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A quick dive into improving the user experience for translated websites and documentation

I’ve been the NLS (National Language Support) program manager for IBM Developer (formerly developerWorks) since 2000 and when we initially set up our Japanese and Chinese sites. For 20 years I’ve trialed and errored my way to success, and in the process stumbled over and resolved a slew of translation issues. Most top ten lists contain similar recommendations: start NLS work early, encode in unicode, leave space in your design for language expansion, and so on. But there are other issues that are more subtle and less likely to hit the top 10 list for localization. Think of them as the top 11-20 best practices. A bit lower on the list, but in my experience, just as problematic.

  1. Translate an experience, not just a web page. Ask yourself (and follow) how the user navigates to and through your site, how they complete the Calls to Action, and how you nurture the ongoing relationship with existing users. In addition to your website or documentation page, you’re likely to have emails, social media and/or a registration page that might be part of a broader outreach campaign. Ideally these touch-points are also in native language, though I’ve found bandwidth and resource restrictions often make reaching the ideal unattainable.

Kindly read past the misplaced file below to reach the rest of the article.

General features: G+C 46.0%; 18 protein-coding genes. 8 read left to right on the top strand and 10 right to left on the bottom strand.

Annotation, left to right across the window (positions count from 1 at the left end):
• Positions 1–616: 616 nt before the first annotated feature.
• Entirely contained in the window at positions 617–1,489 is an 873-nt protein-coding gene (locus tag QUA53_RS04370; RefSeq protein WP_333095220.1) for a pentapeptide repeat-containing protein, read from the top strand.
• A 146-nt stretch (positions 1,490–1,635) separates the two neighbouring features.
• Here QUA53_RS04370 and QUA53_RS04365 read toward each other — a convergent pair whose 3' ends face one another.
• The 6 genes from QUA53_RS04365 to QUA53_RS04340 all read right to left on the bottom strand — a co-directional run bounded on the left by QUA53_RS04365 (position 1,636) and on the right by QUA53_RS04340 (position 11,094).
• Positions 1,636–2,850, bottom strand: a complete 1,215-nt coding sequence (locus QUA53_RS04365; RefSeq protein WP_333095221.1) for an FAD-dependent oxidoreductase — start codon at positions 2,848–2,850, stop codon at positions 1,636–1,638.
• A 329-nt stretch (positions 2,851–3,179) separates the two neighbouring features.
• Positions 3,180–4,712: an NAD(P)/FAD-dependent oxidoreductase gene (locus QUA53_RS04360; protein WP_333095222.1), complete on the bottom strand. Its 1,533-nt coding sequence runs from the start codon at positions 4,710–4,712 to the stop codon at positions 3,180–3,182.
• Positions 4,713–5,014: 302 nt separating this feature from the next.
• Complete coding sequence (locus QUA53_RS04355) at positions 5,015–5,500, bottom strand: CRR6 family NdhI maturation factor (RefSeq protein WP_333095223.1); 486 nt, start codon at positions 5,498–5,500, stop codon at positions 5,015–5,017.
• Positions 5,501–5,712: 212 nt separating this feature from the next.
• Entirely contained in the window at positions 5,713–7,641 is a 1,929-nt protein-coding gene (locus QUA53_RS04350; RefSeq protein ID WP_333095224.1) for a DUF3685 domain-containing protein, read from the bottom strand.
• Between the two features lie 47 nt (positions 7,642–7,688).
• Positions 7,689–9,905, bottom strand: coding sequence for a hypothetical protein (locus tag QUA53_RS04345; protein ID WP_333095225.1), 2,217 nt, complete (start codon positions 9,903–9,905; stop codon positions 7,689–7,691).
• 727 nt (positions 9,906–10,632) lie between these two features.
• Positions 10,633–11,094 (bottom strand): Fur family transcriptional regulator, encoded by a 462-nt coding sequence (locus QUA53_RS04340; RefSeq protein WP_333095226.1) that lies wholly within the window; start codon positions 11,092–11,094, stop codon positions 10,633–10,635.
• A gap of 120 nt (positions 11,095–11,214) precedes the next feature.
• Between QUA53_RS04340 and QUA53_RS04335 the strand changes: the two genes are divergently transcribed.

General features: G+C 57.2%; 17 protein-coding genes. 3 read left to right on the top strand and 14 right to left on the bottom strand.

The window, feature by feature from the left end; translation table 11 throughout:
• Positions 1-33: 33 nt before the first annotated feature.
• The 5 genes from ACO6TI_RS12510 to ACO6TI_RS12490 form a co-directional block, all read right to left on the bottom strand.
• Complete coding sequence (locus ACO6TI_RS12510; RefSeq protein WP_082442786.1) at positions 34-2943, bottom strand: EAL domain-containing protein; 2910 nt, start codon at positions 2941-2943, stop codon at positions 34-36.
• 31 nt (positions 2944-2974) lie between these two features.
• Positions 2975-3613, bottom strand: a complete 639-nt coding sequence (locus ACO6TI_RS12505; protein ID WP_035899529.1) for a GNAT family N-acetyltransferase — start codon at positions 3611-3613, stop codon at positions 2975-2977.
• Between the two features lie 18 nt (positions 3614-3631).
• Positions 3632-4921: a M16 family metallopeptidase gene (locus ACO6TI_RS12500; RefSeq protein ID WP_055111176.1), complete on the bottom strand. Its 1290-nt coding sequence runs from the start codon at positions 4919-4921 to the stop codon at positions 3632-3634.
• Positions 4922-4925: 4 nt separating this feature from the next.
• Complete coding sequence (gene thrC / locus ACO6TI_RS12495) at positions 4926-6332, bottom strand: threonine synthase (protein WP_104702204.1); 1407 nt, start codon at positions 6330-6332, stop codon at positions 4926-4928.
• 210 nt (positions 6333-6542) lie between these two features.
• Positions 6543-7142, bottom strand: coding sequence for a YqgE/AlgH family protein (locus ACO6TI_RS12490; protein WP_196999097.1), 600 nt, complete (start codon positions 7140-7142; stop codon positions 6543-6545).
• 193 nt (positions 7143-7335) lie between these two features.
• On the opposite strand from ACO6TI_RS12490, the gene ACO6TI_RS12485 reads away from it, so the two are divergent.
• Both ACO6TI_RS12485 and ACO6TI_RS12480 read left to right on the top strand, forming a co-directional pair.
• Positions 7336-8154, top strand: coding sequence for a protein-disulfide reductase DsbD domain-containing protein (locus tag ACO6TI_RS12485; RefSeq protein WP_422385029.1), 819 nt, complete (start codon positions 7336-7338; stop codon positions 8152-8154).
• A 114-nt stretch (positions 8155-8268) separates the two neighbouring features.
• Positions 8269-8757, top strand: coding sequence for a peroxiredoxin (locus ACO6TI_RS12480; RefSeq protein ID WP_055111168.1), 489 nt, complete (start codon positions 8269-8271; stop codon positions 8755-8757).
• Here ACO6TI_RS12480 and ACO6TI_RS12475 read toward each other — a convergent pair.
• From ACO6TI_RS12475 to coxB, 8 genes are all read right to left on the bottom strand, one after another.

2. Recognize that you are more than likely building language sites, rather than country sites. Traffic data from our language sites shows that even for those sites heavily used within a single geo, for example Japanese, a portion of the traffic comes from outside Japan. Regardless of language, your potential user base is worldwide. Allow users to self-select the language of their choice rather than making assumptions based on IP address or known country of origin.

  3. Localization is more than words. Effective localization addresses language syntax, date and time formatting, currency units, punctuation, use of graphics, pointers or embeds from banned sites (such as youtube in China), even the structure of personal names, just to name a few concerns. Partner with someone living within the target geo who understands the current vernacular, culture, and perspective of that audience.

  4. Avoid “veneer” or surface translation. Translating social media tiles or emails that then link to an English page for details serves no real purpose and can frustrate your audience. If you are limited in resources, translate to a content depth that gives the user value and a chance at completing your CTA, or don’t translate at all.

  5. If content is a translation, prominently display a link back to the original English. There will be questions regarding translations and users need a reference back to the original English to review the source. One downfall of showing language based on browser setting is that there is not a quick link back to the original English to clear up any confusion when it arises. And, it will arise.

  6. Call out links that result in a change in language. I consider this basic web etiquette. Imagine the frustration of waiting for a page to render, only to find it is in a language you cannot consume. Alert users to a change in language by appending “(in English)” on anchor text or by leaving the anchor text in the language of the target content.